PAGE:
Sen. Pat Toomey will hear from Pennsylvania voters with once-a-day public townhalls for four consecutive days next week, the first such forums since taking a highly publicized stance on the guns issue this spring.
Toomey, a Republican, will be travel straight into the state’s so-called T-region, the area where the most conservative and rural voters live. Typically, this would be a safe spot for him, but he is all but certain to hear from constituents displeased with his work on expanding background checks on firearm sales.
Congressional townhalls during the August recess, when lawmakers take a lengthy break from Washington, used to be a given, but they are not as common as they once were. Many members fear the type of intense fights that erupted at such meetings in 2009 over the health care law. Perhaps the most famous of which was the late Sen. Arlen Specter face-to-face with an “apoplectic” [Specter’s description in future retellings] constituent screaming and shaking during their confrontation.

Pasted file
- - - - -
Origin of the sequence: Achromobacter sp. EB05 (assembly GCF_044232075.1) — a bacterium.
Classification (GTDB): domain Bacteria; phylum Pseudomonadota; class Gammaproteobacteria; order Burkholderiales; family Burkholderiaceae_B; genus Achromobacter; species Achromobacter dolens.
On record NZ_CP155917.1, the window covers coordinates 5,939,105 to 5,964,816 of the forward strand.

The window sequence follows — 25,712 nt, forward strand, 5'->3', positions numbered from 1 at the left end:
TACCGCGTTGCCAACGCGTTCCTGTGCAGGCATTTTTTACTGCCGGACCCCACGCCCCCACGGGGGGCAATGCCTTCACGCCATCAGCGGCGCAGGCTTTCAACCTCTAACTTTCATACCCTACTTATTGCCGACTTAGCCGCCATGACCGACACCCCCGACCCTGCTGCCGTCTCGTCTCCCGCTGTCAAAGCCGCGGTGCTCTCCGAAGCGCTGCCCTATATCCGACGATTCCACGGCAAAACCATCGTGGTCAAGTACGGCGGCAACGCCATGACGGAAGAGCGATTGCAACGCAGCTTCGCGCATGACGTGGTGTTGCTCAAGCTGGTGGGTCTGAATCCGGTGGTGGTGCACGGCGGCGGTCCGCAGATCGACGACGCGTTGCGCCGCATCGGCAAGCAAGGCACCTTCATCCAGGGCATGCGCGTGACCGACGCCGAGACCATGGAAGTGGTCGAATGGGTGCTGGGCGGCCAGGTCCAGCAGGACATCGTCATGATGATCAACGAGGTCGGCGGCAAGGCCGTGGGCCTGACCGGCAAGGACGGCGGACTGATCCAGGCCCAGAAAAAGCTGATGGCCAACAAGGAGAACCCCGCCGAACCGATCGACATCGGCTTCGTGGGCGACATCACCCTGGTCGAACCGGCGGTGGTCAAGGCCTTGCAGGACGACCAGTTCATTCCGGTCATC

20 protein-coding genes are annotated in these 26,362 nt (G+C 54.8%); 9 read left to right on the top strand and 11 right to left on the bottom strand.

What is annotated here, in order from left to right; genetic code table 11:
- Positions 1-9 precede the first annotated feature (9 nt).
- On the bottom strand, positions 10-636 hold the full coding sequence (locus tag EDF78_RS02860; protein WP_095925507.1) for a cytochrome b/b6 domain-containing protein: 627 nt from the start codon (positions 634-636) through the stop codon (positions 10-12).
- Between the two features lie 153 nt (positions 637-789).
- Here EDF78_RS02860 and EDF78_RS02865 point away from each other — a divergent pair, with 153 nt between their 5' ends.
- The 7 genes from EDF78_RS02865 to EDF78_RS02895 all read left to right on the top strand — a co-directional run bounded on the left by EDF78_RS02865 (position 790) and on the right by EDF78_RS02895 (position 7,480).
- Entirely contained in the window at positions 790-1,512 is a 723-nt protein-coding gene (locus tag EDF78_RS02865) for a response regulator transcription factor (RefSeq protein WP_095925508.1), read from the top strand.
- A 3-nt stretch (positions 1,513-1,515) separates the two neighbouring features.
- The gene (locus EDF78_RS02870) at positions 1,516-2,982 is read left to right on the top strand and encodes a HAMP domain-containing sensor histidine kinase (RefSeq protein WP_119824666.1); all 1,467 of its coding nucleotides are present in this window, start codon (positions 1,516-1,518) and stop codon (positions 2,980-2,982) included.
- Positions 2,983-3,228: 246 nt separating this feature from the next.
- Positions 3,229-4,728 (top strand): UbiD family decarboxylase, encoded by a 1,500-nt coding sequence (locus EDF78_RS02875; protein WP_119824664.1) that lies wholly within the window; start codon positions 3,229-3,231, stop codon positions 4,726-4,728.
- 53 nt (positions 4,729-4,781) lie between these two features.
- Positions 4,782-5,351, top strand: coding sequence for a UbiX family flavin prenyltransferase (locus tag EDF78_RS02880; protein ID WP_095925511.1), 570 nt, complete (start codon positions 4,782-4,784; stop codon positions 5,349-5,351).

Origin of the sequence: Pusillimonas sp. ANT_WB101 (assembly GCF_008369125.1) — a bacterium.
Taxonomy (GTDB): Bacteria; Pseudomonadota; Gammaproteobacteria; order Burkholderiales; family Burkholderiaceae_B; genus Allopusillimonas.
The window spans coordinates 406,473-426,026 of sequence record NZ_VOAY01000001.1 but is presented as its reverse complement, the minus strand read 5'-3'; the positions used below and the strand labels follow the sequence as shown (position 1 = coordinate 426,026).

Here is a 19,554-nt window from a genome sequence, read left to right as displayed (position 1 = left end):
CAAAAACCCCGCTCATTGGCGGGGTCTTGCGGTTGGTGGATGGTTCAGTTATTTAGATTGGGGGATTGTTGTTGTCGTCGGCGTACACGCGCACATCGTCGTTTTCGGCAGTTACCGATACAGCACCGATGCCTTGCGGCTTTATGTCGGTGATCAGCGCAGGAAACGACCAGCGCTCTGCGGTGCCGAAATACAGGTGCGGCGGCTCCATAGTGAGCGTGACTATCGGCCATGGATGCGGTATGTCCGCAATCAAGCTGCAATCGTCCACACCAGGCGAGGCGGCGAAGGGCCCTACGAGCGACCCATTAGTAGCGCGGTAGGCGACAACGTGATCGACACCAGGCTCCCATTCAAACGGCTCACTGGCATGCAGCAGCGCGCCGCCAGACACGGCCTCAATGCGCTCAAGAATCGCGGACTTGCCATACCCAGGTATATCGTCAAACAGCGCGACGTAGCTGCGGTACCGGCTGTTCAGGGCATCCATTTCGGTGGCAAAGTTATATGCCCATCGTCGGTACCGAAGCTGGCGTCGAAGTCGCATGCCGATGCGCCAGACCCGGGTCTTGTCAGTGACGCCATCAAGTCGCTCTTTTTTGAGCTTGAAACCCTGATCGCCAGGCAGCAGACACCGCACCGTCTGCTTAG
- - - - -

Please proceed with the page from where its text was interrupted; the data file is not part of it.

Conservatives in the crowd may also be angered at Toomey’s unwillingness to join other Senate Republicans in a quest to defund Obamacare by threatening to shutdown the federal government. It was among the first topics to come up at GOP Lehigh Valley Rep. Charlie Dent’s townhall meeting on Aug. 21.
Toomey, who is fiscally conservative, has shown in his first term in the Senate a willing to compromise on issues ranging from gun control to the budget. He voted for the end of the year fiscal cliff deal when other Republicans did not.
He’s still been critical of the Obama administration, saying ahead of the president’s visit to Scranton on Friday that Obama has been “absent or has pursued the wrong policies” when it comes to job growth, but largely has not engaged in the flame throwing prevalent on Capitol Hill.
Toomey’s first townhall meeting, and the one closest to the Lehigh Valley, will be Monday at The Pine Barn Inn in Danville, Montour County at 9 a.m. Others are Tuesday in Laporte, Sullivan County, Wednesday in DuBois, Clearfield County, and Thursday in Coudersport, Potter County. They are all open to the general public.Copyright © 2014, The Baltimore Sun